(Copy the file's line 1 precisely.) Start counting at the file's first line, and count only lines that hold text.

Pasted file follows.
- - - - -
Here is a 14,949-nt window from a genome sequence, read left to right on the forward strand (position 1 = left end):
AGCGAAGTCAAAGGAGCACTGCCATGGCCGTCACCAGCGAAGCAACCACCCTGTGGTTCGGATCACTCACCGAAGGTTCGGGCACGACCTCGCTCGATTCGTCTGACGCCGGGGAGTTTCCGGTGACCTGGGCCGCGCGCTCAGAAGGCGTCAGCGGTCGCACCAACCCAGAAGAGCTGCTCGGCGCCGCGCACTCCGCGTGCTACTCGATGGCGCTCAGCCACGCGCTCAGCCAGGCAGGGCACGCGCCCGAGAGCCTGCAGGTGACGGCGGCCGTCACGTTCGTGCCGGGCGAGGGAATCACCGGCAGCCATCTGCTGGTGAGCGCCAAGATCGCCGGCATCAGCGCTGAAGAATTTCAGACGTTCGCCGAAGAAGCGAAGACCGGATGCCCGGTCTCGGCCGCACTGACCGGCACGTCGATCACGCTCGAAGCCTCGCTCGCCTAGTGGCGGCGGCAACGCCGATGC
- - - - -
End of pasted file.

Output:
Here is a 14,949-nt window from a genome sequence, read left to right on the forward strand (position 1 = left end):